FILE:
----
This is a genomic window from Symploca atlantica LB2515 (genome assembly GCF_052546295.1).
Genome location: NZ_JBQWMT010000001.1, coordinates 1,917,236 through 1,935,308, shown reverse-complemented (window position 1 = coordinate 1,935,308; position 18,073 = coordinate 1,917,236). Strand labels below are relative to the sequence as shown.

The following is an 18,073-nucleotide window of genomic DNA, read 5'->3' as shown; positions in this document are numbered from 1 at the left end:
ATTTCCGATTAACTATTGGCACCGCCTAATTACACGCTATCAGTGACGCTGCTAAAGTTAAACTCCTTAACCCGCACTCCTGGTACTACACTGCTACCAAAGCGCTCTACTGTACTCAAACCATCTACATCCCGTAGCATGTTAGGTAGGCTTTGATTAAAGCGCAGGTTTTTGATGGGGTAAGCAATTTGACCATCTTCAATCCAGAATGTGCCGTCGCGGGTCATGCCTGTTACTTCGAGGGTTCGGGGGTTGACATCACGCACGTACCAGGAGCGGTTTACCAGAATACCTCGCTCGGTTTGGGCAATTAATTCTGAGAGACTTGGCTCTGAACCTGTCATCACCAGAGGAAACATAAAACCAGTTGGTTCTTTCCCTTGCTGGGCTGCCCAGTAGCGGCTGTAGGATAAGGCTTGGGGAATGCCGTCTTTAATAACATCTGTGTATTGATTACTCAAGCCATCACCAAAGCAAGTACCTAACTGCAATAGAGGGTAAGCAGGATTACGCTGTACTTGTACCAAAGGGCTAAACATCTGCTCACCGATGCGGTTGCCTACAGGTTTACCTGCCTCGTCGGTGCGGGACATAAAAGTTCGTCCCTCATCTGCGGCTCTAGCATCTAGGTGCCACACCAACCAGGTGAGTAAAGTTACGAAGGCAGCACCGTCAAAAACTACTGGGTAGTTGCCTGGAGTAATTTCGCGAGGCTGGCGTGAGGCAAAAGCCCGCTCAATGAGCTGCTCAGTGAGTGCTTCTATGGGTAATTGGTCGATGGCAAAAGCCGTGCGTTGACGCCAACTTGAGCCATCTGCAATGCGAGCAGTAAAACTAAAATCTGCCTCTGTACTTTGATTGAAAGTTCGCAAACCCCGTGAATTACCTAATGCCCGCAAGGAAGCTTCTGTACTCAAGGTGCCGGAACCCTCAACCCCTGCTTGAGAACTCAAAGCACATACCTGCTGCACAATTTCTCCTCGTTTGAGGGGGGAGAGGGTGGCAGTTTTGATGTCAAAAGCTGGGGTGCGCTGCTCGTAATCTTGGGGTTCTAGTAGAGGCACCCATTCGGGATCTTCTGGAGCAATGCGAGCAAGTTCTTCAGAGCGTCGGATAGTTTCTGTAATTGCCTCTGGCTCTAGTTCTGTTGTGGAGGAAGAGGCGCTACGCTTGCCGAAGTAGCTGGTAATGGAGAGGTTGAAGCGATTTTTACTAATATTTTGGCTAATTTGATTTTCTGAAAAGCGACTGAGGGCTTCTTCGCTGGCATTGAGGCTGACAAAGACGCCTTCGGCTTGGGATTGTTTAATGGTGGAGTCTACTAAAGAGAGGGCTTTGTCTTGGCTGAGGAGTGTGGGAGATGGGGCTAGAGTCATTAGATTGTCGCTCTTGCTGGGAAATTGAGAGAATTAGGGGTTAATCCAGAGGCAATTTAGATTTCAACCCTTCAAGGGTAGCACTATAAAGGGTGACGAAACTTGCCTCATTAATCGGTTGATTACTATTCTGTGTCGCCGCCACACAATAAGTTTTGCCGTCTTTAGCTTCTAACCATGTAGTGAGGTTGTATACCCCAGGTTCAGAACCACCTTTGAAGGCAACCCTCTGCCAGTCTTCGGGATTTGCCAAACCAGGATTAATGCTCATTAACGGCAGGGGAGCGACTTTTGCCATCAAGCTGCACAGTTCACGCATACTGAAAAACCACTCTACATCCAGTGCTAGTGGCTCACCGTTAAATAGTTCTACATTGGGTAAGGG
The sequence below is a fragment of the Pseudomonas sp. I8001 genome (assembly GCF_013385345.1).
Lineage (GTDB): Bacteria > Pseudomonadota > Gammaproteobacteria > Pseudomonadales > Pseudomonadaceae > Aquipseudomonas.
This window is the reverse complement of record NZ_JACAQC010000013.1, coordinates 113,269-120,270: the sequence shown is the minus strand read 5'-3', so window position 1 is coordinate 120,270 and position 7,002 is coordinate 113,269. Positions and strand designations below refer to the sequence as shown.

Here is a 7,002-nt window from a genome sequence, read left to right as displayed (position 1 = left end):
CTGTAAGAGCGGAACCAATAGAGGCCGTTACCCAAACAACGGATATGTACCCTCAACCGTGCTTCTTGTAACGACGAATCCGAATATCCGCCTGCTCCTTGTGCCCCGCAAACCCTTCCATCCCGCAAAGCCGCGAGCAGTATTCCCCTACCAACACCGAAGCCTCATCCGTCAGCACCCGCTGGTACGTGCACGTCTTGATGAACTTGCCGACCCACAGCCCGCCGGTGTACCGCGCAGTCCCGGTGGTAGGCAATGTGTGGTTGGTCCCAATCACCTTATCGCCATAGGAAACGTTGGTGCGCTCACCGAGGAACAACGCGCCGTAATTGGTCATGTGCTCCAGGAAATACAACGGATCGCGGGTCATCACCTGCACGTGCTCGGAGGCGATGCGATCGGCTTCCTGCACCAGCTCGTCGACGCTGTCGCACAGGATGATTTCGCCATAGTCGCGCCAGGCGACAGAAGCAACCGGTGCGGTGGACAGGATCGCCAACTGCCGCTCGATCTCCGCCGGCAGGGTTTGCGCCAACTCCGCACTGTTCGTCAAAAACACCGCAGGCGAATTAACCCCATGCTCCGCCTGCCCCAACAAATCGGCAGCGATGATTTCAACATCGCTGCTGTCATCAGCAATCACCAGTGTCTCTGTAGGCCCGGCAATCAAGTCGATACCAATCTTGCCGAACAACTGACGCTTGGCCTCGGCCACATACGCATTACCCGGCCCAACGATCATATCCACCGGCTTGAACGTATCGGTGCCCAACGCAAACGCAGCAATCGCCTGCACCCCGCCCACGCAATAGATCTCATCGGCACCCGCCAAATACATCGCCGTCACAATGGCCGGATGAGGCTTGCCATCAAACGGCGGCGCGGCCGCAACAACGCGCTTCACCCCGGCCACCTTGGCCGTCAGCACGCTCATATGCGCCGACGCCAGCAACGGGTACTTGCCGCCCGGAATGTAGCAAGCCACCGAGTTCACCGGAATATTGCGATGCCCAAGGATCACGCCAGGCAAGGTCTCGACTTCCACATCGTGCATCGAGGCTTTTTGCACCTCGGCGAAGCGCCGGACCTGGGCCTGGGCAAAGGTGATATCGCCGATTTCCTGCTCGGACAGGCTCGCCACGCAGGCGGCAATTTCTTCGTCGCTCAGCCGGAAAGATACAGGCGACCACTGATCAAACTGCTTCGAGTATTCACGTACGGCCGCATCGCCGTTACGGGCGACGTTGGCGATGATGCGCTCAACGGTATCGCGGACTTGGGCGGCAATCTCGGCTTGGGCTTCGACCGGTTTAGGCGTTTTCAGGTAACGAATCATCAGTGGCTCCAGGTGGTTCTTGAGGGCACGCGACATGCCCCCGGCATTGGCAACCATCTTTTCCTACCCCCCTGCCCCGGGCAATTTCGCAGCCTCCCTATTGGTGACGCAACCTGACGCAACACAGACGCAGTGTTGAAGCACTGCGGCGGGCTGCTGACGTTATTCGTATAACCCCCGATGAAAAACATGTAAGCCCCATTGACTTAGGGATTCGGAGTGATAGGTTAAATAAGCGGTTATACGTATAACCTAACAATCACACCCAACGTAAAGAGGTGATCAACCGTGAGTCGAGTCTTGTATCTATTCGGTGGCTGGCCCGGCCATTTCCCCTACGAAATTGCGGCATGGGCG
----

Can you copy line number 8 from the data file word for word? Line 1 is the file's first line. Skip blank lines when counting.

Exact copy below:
Here is a 7,002-nt window from a genome sequence, read left to right as displayed (position 1 = left end):